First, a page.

5. You’re a regular on the book-signing circuit. Do you have any amusing anecdotes to share from the crazy world of the book-buying public?

I’ve had one stalker... who never bought any of my books because he didn’t think he’d like them – he was very religious, you see. He used to stand at my desk and dissuade others from buying my books. He was a huge fella, so it was a bit scary, really. He then decided he wanted me to write the true life story of his grandfather. Then Leona Lewis was attacked at some Waterstones signing in London and stores started taking security at events more seriously – so the big fella was ‘moved along’ and I never heard from him again... although I’m always checking over my shoulder. It’s amusing in retrospect... or maybe not amusing. Sorry.

6. Which writers have influenced you the most and why?

Definitely Tom Stoppard, with ‘Rosencrantz and Guildenstern are dead’. There’s a line: ‘Imagine you wake up in a box and you’re dead.’ That inspired Necromancer’s Gambit, as did The Eternal Champion by Michael Moorcock. My fight scenes are from David Gemmell. And the rest is pure Christopher Marlowe mixed with Machiavelli (I studied renaissance theatre, you see).

7. What is the best – and worst – thing about being an author?

Best thing – the writing.

Worst thing – never having enough time for the writing. (Tell me about it: Mike) The writing doesn’t pay enough to cover your bills, you see, so you have to go out and get a day-job. Finding time to write is tricky, and the stress of that (especially when you have a deadline) really reduces the pleasure of the writing.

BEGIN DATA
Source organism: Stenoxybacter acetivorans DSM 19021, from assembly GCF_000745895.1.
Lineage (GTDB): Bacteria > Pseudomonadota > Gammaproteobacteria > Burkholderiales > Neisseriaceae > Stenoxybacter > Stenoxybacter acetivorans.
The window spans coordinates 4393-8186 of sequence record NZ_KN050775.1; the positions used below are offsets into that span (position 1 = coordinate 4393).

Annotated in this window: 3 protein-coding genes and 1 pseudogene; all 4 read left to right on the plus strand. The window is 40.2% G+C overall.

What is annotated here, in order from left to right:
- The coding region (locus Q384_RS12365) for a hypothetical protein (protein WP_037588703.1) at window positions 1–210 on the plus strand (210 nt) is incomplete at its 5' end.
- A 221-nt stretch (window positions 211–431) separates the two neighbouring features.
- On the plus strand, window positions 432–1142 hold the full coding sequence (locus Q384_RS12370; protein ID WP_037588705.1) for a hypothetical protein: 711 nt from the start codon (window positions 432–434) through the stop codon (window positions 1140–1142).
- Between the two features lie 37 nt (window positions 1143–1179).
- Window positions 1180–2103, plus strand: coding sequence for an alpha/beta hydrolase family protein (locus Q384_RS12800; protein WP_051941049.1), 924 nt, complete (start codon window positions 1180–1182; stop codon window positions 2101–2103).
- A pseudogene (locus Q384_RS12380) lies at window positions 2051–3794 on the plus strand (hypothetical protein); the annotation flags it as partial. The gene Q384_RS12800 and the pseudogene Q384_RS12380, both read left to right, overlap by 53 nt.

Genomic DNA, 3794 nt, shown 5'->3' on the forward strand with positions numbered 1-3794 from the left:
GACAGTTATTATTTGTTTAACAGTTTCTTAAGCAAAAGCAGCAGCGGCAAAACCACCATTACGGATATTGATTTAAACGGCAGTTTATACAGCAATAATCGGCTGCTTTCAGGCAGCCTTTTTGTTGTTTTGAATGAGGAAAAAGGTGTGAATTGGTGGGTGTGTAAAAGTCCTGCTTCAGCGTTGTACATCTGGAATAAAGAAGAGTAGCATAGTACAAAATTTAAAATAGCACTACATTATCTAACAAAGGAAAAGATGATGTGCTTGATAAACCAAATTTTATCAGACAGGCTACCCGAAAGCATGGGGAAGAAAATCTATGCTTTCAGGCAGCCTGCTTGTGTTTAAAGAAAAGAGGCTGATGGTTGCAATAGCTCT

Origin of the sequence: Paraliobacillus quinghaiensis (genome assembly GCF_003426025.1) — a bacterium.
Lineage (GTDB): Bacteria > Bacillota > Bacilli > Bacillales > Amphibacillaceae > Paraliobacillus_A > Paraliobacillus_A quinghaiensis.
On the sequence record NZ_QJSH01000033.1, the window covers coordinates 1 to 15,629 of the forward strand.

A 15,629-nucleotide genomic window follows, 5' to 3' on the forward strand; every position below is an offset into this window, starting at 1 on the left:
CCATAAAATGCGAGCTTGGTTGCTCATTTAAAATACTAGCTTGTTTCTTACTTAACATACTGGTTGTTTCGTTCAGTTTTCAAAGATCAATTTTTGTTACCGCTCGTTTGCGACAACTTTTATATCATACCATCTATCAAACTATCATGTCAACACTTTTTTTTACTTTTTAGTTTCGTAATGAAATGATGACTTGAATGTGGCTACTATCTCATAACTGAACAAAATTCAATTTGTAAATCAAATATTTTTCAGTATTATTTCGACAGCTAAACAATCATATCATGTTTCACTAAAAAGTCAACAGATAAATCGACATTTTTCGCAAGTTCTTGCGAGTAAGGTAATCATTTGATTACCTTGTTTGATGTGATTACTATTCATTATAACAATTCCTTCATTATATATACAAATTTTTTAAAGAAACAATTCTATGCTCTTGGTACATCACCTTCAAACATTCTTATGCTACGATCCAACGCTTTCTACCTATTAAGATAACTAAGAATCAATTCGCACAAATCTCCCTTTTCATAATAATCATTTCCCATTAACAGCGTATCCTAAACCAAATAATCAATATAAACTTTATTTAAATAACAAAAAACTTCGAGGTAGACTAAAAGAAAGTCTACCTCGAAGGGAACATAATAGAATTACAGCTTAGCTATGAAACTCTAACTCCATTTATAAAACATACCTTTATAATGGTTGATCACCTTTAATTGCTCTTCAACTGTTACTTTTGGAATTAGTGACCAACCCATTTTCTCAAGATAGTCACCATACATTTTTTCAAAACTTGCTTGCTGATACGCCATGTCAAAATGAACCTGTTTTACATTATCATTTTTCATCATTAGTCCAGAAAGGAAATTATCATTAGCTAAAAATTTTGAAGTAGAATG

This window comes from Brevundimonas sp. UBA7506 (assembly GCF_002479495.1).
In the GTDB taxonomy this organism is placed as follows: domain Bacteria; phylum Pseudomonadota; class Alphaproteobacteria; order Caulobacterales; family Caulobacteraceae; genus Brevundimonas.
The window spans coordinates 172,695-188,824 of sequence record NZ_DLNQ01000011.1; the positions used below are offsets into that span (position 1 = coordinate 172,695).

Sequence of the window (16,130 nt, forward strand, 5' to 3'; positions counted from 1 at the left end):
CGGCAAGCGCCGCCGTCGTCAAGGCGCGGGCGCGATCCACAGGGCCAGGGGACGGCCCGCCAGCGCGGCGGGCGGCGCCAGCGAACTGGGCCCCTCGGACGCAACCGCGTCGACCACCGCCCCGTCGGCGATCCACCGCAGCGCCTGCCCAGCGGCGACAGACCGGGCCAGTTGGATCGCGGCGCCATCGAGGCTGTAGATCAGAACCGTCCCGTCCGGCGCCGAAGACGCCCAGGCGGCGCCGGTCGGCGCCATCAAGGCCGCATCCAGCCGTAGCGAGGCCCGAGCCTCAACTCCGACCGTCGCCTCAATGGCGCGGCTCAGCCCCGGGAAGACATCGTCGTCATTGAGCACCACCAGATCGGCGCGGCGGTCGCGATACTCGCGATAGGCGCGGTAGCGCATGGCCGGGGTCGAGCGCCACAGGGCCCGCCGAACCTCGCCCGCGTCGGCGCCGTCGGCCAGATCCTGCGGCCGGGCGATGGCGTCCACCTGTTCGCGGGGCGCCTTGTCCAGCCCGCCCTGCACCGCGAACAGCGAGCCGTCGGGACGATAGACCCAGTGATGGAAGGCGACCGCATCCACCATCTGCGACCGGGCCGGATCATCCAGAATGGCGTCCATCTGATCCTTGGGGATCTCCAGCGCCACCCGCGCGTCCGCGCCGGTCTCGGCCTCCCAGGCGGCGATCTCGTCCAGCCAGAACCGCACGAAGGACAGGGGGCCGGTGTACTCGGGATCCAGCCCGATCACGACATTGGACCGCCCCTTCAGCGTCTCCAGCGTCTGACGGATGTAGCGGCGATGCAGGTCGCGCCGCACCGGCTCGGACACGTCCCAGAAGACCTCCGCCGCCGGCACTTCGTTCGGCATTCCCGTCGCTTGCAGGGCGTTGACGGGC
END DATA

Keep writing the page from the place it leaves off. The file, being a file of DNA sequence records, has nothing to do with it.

8. What projects are you currently working on – if you’re allowed to tell us!

A standalone ‘science fantasy’ called Lifer. Just 90,000 words, so a snip for the likes of you and me! It’s going well, and I’m enjoying it – cos there’s no deadline or anything (I haven’t looked into getting a publishing contract for it yet). In fact, it’s probably the best thing I’ve written to date (getting better with practice maybe). It’ll be the book I’m remembered for when I’m long gone, I suspect.

9. If you could go back to when you first started out, what advice would you give yourself? 

Don’t sit down for two years and write one novel, and then spend years trying to get it published. Life is too short. Write a number of chapter ones for different books and send them out with synopses to loads of different publishers – it’s far quicker doing that. Plus, make sure the chapter ones can stand alone as short stories so you can submit them for short story competitions. And publish yourself on Kindle. You’d be an idiot not to. And don’t let Gollancz cross-account on the book advances and royalties on your first book deal!

10. Have to ask, did you ever play gamebooks as a kid and which was your favourite? 

Absolutely. Fighting Fantasy. Jackson and Livingstone. Hands down best is Deathtrap Dungeon. Oh, no it isn't. Oh, yes it is. Deathtrap Dungeon is the best one. And it did influence my writing too.


Thanks Adam!

Deathtrap Dungeon was my favourite gamebook back in the day too. Great minds think alike.

To find out more about A J Dalton, you can visit his website at:  On Twitter he is @AJDalton1, and you can also follow him on facebook  at A J Dalton.

More updates soon!